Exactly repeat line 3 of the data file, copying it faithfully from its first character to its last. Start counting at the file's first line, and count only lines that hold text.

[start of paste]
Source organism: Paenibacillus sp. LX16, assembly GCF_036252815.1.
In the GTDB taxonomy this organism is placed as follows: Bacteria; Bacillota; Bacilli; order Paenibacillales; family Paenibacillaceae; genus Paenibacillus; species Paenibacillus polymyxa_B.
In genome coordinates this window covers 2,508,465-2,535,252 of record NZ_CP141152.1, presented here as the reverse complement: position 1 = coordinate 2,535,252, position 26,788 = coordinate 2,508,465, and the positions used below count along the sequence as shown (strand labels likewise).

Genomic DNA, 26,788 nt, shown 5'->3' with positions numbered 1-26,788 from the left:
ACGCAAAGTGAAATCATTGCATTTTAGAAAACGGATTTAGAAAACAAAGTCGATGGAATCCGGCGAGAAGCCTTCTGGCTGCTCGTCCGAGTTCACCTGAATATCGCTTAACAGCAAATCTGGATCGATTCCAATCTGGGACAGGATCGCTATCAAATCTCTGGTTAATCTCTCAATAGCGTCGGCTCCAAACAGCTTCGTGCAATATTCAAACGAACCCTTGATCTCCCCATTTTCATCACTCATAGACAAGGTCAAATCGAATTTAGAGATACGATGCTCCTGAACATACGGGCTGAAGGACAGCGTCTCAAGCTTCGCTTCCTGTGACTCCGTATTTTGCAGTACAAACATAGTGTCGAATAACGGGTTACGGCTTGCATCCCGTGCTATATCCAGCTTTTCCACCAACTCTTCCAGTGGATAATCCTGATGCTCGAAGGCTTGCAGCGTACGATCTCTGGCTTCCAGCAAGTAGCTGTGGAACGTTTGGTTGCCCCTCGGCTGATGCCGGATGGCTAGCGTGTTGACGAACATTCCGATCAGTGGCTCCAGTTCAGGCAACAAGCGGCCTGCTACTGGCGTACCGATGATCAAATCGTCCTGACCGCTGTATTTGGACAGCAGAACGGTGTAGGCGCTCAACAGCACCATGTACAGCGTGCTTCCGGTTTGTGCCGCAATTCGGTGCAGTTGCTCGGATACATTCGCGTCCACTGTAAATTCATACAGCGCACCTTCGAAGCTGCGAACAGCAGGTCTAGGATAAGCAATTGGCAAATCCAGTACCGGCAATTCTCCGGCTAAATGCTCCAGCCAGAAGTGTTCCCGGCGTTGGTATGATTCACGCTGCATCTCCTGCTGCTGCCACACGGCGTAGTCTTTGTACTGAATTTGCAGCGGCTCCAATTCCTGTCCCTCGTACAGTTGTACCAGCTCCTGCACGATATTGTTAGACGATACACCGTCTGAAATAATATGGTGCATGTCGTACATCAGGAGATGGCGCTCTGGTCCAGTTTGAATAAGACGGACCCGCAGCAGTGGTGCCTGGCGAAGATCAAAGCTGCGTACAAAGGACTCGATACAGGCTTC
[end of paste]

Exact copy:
In genome coordinates this window covers 2,508,465-2,535,252 of record NZ_CP141152.1, presented here as the reverse complement: position 1 = coordinate 2,535,252, position 26,788 = coordinate 2,508,465, and the positions used below count along the sequence as shown (strand labels likewise).